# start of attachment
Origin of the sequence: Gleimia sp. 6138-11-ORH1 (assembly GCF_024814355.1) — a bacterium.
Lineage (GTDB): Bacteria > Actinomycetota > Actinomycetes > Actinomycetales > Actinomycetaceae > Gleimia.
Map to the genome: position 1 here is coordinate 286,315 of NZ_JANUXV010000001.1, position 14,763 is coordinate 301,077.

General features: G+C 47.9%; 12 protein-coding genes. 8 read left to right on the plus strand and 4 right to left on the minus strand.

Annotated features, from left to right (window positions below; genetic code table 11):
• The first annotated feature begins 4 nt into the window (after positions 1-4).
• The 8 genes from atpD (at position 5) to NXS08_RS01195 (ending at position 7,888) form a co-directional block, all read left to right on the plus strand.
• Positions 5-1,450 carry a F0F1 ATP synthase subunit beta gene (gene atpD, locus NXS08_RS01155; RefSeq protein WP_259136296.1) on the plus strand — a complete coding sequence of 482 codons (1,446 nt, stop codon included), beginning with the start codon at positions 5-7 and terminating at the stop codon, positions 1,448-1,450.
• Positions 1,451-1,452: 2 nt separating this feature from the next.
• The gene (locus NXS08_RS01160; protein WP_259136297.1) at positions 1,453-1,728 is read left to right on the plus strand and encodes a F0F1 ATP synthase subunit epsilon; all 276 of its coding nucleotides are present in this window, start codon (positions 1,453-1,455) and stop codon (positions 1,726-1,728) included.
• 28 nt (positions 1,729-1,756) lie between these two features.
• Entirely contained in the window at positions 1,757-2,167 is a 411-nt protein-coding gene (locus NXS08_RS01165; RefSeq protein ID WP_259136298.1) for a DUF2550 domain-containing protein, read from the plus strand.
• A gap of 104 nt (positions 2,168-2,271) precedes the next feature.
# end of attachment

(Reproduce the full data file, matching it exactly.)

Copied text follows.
Origin of the sequence: Gleimia sp. 6138-11-ORH1 (assembly GCF_024814355.1) — a bacterium.
Lineage (GTDB): Bacteria > Actinomycetota > Actinomycetes > Actinomycetales > Actinomycetaceae > Gleimia.
Map to the genome: position 1 here is coordinate 286,315 of NZ_JANUXV010000001.1, position 14,763 is coordinate 301,077.

General features: G+C 47.9%; 12 protein-coding genes. 8 read left to right on the plus strand and 4 right to left on the minus strand.

Annotated features, from left to right (window positions below; genetic code table 11):
• The first annotated feature begins 4 nt into the window (after positions 1-4).
• The 8 genes from atpD (at position 5) to NXS08_RS01195 (ending at position 7,888) form a co-directional block, all read left to right on the plus strand.
• Positions 5-1,450 carry a F0F1 ATP synthase subunit beta gene (gene atpD, locus NXS08_RS01155; RefSeq protein WP_259136296.1) on the plus strand — a complete coding sequence of 482 codons (1,446 nt, stop codon included), beginning with the start codon at positions 5-7 and terminating at the stop codon, positions 1,448-1,450.
• Positions 1,451-1,452: 2 nt separating this feature from the next.
• The gene (locus NXS08_RS01160; protein WP_259136297.1) at positions 1,453-1,728 is read left to right on the plus strand and encodes a F0F1 ATP synthase subunit epsilon; all 276 of its coding nucleotides are present in this window, start codon (positions 1,453-1,455) and stop codon (positions 1,726-1,728) included.
• 28 nt (positions 1,729-1,756) lie between these two features.
• Entirely contained in the window at positions 1,757-2,167 is a 411-nt protein-coding gene (locus NXS08_RS01165; RefSeq protein ID WP_259136298.1) for a DUF2550 domain-containing protein, read from the plus strand.
• A gap of 104 nt (positions 2,168-2,271) precedes the next feature.